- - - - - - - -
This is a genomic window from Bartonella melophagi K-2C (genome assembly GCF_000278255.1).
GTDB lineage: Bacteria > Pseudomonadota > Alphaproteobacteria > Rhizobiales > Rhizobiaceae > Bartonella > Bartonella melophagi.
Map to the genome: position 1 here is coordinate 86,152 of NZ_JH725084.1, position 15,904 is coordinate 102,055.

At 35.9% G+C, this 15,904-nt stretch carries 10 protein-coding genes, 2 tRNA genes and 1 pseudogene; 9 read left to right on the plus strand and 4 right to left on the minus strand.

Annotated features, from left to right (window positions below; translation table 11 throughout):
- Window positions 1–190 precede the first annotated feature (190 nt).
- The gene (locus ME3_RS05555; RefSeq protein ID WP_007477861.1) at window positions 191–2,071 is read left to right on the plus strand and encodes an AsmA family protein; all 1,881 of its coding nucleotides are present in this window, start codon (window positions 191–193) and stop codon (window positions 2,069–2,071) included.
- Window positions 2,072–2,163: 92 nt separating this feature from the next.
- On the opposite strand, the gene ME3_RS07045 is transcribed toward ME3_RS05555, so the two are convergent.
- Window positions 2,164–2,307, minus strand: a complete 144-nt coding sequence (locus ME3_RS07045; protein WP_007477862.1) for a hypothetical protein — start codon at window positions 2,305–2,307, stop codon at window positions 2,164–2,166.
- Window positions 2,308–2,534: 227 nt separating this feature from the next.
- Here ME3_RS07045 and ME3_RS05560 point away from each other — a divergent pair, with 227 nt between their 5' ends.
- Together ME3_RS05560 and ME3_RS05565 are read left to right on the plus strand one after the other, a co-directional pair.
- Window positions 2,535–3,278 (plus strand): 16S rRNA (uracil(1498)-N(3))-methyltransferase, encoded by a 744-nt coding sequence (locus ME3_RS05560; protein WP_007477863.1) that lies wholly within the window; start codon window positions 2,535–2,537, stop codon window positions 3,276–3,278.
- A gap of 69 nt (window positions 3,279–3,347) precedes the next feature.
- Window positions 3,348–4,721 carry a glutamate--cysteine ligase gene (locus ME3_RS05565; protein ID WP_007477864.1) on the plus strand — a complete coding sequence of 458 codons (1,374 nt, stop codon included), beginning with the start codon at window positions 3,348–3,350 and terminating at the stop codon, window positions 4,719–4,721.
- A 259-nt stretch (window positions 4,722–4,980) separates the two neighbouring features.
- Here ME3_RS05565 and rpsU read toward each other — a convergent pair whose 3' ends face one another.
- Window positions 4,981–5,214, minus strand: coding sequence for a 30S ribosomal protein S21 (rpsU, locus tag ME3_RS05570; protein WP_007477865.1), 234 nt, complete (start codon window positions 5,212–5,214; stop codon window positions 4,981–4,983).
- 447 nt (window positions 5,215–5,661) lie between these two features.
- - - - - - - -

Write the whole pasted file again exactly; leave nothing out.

This is a genomic window from Bartonella melophagi K-2C (genome assembly GCF_000278255.1).
GTDB lineage: Bacteria > Pseudomonadota > Alphaproteobacteria > Rhizobiales > Rhizobiaceae > Bartonella > Bartonella melophagi.
Map to the genome: position 1 here is coordinate 86,152 of NZ_JH725084.1, position 15,904 is coordinate 102,055.

At 35.9% G+C, this 15,904-nt stretch carries 10 protein-coding genes, 2 tRNA genes and 1 pseudogene; 9 read left to right on the plus strand and 4 right to left on the minus strand.

Annotated features, from left to right (window positions below; translation table 11 throughout):
- Window positions 1–190 precede the first annotated feature (190 nt).
- The gene (locus ME3_RS05555; RefSeq protein ID WP_007477861.1) at window positions 191–2,071 is read left to right on the plus strand and encodes an AsmA family protein; all 1,881 of its coding nucleotides are present in this window, start codon (window positions 191–193) and stop codon (window positions 2,069–2,071) included.
- Window positions 2,072–2,163: 92 nt separating this feature from the next.
- On the opposite strand, the gene ME3_RS07045 is transcribed toward ME3_RS05555, so the two are convergent.
- Window positions 2,164–2,307, minus strand: a complete 144-nt coding sequence (locus ME3_RS07045; protein WP_007477862.1) for a hypothetical protein — start codon at window positions 2,305–2,307, stop codon at window positions 2,164–2,166.
- Window positions 2,308–2,534: 227 nt separating this feature from the next.
- Here ME3_RS07045 and ME3_RS05560 point away from each other — a divergent pair, with 227 nt between their 5' ends.
- Together ME3_RS05560 and ME3_RS05565 are read left to right on the plus strand one after the other, a co-directional pair.
- Window positions 2,535–3,278 (plus strand): 16S rRNA (uracil(1498)-N(3))-methyltransferase, encoded by a 744-nt coding sequence (locus ME3_RS05560; protein WP_007477863.1) that lies wholly within the window; start codon window positions 2,535–2,537, stop codon window positions 3,276–3,278.
- A gap of 69 nt (window positions 3,279–3,347) precedes the next feature.
- Window positions 3,348–4,721 carry a glutamate--cysteine ligase gene (locus ME3_RS05565; protein ID WP_007477864.1) on the plus strand — a complete coding sequence of 458 codons (1,374 nt, stop codon included), beginning with the start codon at window positions 3,348–3,350 and terminating at the stop codon, window positions 4,719–4,721.
- A 259-nt stretch (window positions 4,722–4,980) separates the two neighbouring features.
- Here ME3_RS05565 and rpsU read toward each other — a convergent pair whose 3' ends face one another.
- Window positions 4,981–5,214, minus strand: coding sequence for a 30S ribosomal protein S21 (rpsU, locus tag ME3_RS05570; protein WP_007477865.1), 234 nt, complete (start codon window positions 5,212–5,214; stop codon window positions 4,981–4,983).
- 447 nt (window positions 5,215–5,661) lie between these two features.